Bacteria in our stomachs tells our brains what to eat: study finds
International research involving a Monash University biologist has shown that gut bacteria ‘speaks’ to the brain to control food choices.
The research, published in PLOS Biology, and led by Portugal’s Champalimaud Centre for the Unknown, also identified two species of bacteria that have an impact on animal dietary decisions.
“We’ve known for some time a combination of nutrients and the microbiome — the community of bacteria that resides in the gut — impact health,” Monash School of Biological Sciences’ Dr Mathew Piper said.
“But our research takes this concept further, suggesting that microbes might also be able to control behaviour.
The research team conducted experiments on the fruit fly Drosophila melanogaster in order to dissect the complex interaction of diet and microbes and its effect on food preference.
The scientists initially showed that flies deprived of amino acids showed decreased fertility and increased preference for protein-rich food. They found that the removal of any single essential amino acid was sufficient to increase the flies’ appetite for protein-rich food.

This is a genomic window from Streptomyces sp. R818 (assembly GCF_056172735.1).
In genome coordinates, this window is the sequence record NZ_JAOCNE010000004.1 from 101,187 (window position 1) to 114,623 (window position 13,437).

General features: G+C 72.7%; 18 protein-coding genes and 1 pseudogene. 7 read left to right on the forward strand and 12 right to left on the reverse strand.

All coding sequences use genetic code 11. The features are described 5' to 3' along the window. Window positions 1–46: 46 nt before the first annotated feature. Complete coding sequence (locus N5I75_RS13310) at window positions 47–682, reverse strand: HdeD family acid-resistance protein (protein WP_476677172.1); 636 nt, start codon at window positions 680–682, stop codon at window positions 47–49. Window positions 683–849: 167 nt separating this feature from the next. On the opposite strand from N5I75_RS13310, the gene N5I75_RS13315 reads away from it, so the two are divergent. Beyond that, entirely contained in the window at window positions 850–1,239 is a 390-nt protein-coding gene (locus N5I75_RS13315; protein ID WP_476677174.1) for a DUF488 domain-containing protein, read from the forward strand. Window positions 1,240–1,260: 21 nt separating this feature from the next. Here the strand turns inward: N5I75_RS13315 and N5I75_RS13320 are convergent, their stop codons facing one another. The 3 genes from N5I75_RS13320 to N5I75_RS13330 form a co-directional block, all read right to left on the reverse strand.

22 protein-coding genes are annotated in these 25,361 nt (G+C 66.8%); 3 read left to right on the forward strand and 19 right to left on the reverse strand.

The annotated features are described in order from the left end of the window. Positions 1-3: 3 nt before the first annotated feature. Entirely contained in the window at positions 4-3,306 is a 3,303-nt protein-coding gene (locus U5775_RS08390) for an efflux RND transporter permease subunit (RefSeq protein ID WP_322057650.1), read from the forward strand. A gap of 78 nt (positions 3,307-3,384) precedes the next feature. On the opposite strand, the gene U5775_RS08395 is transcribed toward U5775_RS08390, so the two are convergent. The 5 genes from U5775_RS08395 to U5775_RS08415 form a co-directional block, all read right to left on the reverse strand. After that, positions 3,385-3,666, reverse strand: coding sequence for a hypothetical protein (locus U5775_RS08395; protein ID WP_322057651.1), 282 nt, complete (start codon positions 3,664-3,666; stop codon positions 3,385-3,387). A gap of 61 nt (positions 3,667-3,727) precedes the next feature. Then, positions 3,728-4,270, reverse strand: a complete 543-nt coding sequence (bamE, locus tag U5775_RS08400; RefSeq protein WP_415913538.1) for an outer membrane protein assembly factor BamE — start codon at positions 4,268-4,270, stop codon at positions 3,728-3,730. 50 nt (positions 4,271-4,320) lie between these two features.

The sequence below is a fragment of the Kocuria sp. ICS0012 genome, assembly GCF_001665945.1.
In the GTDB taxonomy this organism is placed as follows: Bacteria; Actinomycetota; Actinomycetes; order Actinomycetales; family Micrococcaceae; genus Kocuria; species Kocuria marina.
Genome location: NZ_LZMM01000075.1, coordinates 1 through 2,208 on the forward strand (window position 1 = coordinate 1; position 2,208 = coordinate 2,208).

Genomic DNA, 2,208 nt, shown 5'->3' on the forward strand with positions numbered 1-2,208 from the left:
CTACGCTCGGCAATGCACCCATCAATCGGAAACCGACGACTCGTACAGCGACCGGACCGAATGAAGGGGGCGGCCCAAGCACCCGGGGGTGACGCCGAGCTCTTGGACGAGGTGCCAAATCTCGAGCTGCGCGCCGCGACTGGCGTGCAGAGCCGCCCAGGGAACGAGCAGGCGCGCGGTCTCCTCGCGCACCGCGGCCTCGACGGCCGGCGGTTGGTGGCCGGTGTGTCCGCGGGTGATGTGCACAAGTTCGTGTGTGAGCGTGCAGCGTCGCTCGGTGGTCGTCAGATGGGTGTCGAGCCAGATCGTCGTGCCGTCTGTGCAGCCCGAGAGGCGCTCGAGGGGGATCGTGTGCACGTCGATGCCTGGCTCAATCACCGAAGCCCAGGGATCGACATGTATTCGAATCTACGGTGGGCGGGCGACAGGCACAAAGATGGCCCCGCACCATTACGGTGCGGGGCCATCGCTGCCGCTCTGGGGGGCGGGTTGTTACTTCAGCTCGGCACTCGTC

“We tested the impact on food choices of five different species of bacteria that are naturally present in the guts of fruit flies in the wild,” Dr Piper said.
“The results surprised us: two specific bacterial species could abolish the increased appetite for protein in flies that were fed food lacking essential amino acids.
With the right microbiome, fruit flies are able to face these unfavourable nutritional situations.
“Gut bacteria appears to induce some metabolic change that acts directly on the brain and the body, which mimics a state of protein satiety,” Dr Piper said.